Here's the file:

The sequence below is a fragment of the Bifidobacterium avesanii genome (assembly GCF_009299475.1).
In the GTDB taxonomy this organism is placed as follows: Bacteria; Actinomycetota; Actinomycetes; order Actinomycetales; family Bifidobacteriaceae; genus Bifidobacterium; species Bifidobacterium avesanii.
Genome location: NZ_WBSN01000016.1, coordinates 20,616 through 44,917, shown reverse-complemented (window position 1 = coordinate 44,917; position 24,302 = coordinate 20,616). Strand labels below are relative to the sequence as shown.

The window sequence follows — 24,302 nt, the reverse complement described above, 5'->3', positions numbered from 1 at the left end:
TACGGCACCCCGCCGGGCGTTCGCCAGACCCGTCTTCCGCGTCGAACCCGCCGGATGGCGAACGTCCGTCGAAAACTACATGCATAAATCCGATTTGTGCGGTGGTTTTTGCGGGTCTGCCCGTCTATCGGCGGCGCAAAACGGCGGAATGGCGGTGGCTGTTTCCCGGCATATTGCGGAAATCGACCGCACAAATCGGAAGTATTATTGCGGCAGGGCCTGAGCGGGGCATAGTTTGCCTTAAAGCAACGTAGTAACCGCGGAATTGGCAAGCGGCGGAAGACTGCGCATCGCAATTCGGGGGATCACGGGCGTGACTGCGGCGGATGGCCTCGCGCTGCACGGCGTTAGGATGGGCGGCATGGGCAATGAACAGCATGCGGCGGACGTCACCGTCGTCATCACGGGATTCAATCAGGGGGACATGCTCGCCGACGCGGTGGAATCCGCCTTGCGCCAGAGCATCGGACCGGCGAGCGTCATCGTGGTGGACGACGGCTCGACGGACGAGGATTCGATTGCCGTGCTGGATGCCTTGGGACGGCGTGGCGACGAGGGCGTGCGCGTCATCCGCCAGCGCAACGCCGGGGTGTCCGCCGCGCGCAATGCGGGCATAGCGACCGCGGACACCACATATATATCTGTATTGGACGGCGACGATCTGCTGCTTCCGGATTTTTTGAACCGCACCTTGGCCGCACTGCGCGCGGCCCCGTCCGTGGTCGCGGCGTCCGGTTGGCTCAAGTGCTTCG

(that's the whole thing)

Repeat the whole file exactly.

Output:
The sequence below is a fragment of the Bifidobacterium avesanii genome (assembly GCF_009299475.1).
In the GTDB taxonomy this organism is placed as follows: Bacteria; Actinomycetota; Actinomycetes; order Actinomycetales; family Bifidobacteriaceae; genus Bifidobacterium; species Bifidobacterium avesanii.
Genome location: NZ_WBSN01000016.1, coordinates 20,616 through 44,917, shown reverse-complemented (window position 1 = coordinate 44,917; position 24,302 = coordinate 20,616). Strand labels below are relative to the sequence as shown.

The window sequence follows — 24,302 nt, the reverse complement described above, 5'->3', positions numbered from 1 at the left end:
TACGGCACCCCGCCGGGCGTTCGCCAGACCCGTCTTCCGCGTCGAACCCGCCGGATGGCGAACGTCCGTCGAAAACTACATGCATAAATCCGATTTGTGCGGTGGTTTTTGCGGGTCTGCCCGTCTATCGGCGGCGCAAAACGGCGGAATGGCGGTGGCTGTTTCCCGGCATATTGCGGAAATCGACCGCACAAATCGGAAGTATTATTGCGGCAGGGCCTGAGCGGGGCATAGTTTGCCTTAAAGCAACGTAGTAACCGCGGAATTGGCAAGCGGCGGAAGACTGCGCATCGCAATTCGGGGGATCACGGGCGTGACTGCGGCGGATGGCCTCGCGCTGCACGGCGTTAGGATGGGCGGCATGGGCAATGAACAGCATGCGGCGGACGTCACCGTCGTCATCACGGGATTCAATCAGGGGGACATGCTCGCCGACGCGGTGGAATCCGCCTTGCGCCAGAGCATCGGACCGGCGAGCGTCATCGTGGTGGACGACGGCTCGACGGACGAGGATTCGATTGCCGTGCTGGATGCCTTGGGACGGCGTGGCGACGAGGGCGTGCGCGTCATCCGCCAGCGCAACGCCGGGGTGTCCGCCGCGCGCAATGCGGGCATAGCGACCGCGGACACCACATATATATCTGTATTGGACGGCGACGATCTGCTGCTTCCGGATTTTTTGAACCGCACCTTGGCCGCACTGCGCGCGGCCCCGTCCGTGGTCGCGGCGTCCGGTTGGCTCAAGTGCTTCG